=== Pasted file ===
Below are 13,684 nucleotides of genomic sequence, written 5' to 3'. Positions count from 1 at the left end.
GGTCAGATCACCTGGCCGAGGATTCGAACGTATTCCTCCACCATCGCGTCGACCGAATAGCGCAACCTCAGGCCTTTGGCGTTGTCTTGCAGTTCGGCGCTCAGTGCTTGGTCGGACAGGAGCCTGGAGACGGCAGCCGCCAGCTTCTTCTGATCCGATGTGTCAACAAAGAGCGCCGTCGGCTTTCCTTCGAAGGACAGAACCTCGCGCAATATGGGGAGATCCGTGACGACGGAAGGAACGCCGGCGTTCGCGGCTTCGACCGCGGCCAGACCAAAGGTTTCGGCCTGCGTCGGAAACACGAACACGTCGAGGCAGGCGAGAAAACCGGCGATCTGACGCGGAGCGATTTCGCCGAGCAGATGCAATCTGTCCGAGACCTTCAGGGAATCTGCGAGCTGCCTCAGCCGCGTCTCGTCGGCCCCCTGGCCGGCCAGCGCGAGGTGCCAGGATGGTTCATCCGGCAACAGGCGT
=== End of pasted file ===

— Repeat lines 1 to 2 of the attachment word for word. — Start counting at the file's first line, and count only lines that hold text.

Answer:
Below are 13,684 nucleotides of genomic sequence, written 5' to 3'. Positions count from 1 at the left end.
GGTCAGATCACCTGGCCGAGGATTCGAACGTATTCCTCCACCATCGCGTCGACCGAATAGCGCAACCTCAGGCCTTTGGCGTTGTCTTGCAGTTCGGCGCTCAGTGCTTGGTCGGACAGGAGCCTGGAGACGGCAGCCGCCAGCTTCTTCTGATCCGATGTGTCAACAAAGAGCGCCGTCGGCTTTCCTTCGAAGGACAGAACCTCGCGCAATATGGGGAGATCCGTGACGACGGAAGGAACGCCGGCGTTCGCGGCTTCGACCGCGGCCAGACCAAAGGTTTCGGCCTGCGTCGGAAACACGAACACGTCGAGGCAGGCGAGAAAACCGGCGATCTGACGCGGAGCGATTTCGCCGAGCAGATGCAATCTGTCCGAGACCTTCAGGGAATCTGCGAGCTGCCTCAGCCGCGTCTCGTCGGCCCCCTGGCCGGCCAGCGCGAGGTGCCAGGATGGTTCATCCGGCAACAGGCGT